## Description

Your choices are as follows.

- https://archive.ics.uci.edu/ml/datasets/Bank+Marketing Predicting if a customer will subscribe to a term deposit.
- https://archive.ics.uci.edu/ml/datasets/Adult Predicting if someone makes over 50k
- R package aplore3, use the glow_bonemed data set. Assessing risk factors and predicting if a woman with osteoporosis will have a bone fracture within the first year after joining the study. ?glow_bonemed for data description of variables.

For this project, you only need to have train/test split. While having a third validation set would be great, unbalanced response levels and/or small sample sizes could make splitting the data difficult. I’ll let the group make the final call, but I’m not expecting you to do it this time.

Similar to Project 1, there are two main objectives for Project 2. Since each group will be using their own data set, there will be a little flexibility in what needs to be delivered. Below is a summary of what is absolutely necessary as part of your report.

__Objective 1: Display the ability to perform EDA and build a logistic regression model. __

- Perform your logistic regression analysis and provide interpretation of the regression coefficients including hypothesis testing, and confidence intervals. For simplicity sake, you do not need to include interactions with this model. Comment on the practical vs statistical significance of the deemed important factors.

Logistical Considerations.

- Just like last time, this does not have to be extremely fancy in terms of the model building approach, let EDA, feature selection, and overall intuition guide you.
- If you feel like interactions are absolutely necessary to capture what is going on, then contact me so we can discuss an overall strategy of how to provide interpretations.

__Objective 2: With a simple logistic regression model as a baseline, perform additional competing models to improve on prediction performance metrics. Which metrics to compare models and evaluate performance are up to you and your given data set.__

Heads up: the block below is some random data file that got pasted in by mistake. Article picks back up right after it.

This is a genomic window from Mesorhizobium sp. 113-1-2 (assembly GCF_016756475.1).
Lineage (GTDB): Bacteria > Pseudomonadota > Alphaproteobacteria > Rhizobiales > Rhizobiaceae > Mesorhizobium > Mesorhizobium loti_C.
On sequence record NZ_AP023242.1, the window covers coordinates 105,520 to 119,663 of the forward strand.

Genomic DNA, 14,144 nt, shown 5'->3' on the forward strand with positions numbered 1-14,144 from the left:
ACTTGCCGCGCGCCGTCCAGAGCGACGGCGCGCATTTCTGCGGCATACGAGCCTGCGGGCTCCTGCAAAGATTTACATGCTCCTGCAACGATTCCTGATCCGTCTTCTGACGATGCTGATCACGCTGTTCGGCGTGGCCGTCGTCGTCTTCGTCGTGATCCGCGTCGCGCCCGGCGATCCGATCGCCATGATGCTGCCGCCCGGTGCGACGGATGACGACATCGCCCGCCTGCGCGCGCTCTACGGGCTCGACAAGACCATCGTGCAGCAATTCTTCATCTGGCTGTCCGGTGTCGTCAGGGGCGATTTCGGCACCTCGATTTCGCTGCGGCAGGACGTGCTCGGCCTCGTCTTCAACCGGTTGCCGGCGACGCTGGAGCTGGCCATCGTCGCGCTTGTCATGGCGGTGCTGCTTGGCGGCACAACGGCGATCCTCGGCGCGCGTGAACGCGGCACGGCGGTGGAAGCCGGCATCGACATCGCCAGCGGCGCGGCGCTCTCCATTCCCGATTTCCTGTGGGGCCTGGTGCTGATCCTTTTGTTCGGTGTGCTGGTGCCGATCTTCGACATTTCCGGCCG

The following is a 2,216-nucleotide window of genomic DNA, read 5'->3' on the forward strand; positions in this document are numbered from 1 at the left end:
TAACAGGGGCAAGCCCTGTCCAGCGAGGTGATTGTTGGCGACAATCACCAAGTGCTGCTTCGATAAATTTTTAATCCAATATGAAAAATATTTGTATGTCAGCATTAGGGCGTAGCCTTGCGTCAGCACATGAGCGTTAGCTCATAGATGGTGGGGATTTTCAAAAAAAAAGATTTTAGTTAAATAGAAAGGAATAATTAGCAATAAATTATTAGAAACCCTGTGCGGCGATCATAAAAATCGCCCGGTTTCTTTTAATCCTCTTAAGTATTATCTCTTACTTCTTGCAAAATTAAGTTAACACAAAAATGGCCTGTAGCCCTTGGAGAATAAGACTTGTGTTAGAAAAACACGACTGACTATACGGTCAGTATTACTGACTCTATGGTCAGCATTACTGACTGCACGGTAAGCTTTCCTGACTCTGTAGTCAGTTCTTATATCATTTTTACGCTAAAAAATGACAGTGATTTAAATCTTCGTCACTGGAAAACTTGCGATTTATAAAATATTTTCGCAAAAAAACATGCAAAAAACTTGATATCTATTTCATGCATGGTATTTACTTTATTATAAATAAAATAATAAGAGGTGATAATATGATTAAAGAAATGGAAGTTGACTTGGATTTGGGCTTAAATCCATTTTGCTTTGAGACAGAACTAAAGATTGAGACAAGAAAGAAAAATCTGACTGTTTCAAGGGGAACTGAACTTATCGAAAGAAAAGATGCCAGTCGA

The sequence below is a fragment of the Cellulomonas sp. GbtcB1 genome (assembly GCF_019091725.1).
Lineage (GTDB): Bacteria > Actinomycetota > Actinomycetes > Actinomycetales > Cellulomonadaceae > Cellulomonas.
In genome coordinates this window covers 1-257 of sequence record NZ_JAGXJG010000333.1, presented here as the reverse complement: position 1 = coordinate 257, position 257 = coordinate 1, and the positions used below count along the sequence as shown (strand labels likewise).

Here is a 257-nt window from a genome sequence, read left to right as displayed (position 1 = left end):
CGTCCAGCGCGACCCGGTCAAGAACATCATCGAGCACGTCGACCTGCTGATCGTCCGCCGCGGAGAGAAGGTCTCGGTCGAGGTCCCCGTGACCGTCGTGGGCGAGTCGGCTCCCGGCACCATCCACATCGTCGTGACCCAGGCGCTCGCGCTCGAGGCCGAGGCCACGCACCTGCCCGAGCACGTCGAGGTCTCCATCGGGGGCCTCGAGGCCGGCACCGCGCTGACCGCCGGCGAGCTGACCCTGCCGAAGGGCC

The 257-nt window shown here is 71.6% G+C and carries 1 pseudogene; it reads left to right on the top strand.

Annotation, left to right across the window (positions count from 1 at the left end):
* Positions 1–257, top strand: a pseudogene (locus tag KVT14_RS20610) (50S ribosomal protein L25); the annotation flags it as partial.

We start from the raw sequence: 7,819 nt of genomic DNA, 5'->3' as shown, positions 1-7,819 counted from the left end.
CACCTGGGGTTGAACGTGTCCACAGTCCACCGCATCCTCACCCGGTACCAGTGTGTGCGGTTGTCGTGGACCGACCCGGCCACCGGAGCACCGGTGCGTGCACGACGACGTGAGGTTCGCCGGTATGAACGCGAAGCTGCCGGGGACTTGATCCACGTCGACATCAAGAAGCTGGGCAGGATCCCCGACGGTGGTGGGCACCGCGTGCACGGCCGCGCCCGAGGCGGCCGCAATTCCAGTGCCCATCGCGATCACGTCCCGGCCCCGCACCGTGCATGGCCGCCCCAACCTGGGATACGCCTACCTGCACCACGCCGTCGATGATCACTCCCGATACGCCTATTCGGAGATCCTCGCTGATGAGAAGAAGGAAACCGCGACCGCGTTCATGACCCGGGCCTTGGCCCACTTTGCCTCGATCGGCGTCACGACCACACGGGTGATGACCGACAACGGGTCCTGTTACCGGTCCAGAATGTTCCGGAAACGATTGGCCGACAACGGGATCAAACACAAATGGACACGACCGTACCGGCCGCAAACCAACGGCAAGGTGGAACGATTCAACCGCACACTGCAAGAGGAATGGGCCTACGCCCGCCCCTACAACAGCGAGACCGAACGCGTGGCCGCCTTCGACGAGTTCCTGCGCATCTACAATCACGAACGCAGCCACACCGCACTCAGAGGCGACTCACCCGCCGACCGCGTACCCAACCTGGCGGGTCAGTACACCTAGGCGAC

- Record the predictive performance metrics from your simple, highly interpretable model from Objective 1.
- You must include one additional logistic regression model which is also a more complicated logistic regression model than in Objective 1. By complicated, I do not mean that you include more predictors (that will be somewhat sorted out in Objective 1), but rather model complexity through interaction terms, new variables created by the group, transformations or additions through polynomials.

- Create another competing model using just the continuous predictors and use LDA or QDA.

- (Optional) Use a non-parametric model approach as a competing model. Random forest or decision tree for predictors that are both categorical and continuous or a k-nearest neighbors approach if just working with continuous predictors.

- Provide a summary table of the performance across the competing methods. Summarize the overall findings. A really great report will also give insight as to why the “best” model won out. This is where a thorough EDA will always help.

Logistical Considerations.

- Don’t forget PCA can be helpful in various ways throughout your analysis as well as other unsupervised tools such as heatmaps and cluster analysis from Unit 13. Its not necessarily expected, but if your EDA is light, think about using these tools to get practice even if its not necessarily practical for your analysis.